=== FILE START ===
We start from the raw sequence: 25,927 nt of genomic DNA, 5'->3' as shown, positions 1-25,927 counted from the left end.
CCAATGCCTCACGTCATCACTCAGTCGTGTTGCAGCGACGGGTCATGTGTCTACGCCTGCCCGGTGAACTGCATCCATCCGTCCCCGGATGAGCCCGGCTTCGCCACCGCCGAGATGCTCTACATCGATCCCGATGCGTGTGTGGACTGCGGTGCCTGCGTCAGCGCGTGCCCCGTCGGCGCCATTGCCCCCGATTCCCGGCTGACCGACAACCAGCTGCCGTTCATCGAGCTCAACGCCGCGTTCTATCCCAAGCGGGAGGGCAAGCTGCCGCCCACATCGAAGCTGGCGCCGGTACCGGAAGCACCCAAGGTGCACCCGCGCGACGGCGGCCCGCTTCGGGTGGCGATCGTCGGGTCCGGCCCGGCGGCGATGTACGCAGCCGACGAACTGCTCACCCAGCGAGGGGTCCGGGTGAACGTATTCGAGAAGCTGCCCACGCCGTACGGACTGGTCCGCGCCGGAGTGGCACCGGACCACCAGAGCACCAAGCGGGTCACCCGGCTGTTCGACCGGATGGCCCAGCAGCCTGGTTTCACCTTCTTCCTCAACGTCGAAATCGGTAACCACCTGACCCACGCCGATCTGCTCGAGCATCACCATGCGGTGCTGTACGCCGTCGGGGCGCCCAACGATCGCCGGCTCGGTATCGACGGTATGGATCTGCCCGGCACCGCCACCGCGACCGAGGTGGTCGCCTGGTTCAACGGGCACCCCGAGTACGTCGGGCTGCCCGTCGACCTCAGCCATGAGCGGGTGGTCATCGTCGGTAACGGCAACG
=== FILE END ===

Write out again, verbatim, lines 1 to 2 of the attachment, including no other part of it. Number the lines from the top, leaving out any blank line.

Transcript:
We start from the raw sequence: 25,927 nt of genomic DNA, 5'->3' as shown, positions 1-25,927 counted from the left end.
CCAATGCCTCACGTCATCACTCAGTCGTGTTGCAGCGACGGGTCATGTGTCTACGCCTGCCCGGTGAACTGCATCCATCCGTCCCCGGATGAGCCCGGCTTCGCCACCGCCGAGATGCTCTACATCGATCCCGATGCGTGTGTGGACTGCGGTGCCTGCGTCAGCGCGTGCCCCGTCGGCGCCATTGCCCCCGATTCCCGGCTGACCGACAACCAGCTGCCGTTCATCGAGCTCAACGCCGCGTTCTATCCCAAGCGGGAGGGCAAGCTGCCGCCCACATCGAAGCTGGCGCCGGTACCGGAAGCACCCAAGGTGCACCCGCGCGACGGCGGCCCGCTTCGGGTGGCGATCGTCGGGTCCGGCCCGGCGGCGATGTACGCAGCCGACGAACTGCTCACCCAGCGAGGGGTCCGGGTGAACGTATTCGAGAAGCTGCCCACGCCGTACGGACTGGTCCGCGCCGGAGTGGCACCGGACCACCAGAGCACCAAGCGGGTCACCCGGCTGTTCGACCGGATGGCCCAGCAGCCTGGTTTCACCTTCTTCCTCAACGTCGAAATCGGTAACCACCTGACCCACGCCGATCTGCTCGAGCATCACCATGCGGTGCTGTACGCCGTCGGGGCGCCCAACGATCGCCGGCTCGGTATCGACGGTATGGATCTGCCCGGCACCGCCACCGCGACCGAGGTGGTCGCCTGGTTCAACGGGCACCCCGAGTACGTCGGGCTGCCCGTCGACCTCAGCCATGAGCGGGTGGTCATCGTCGGTAACGGCAACG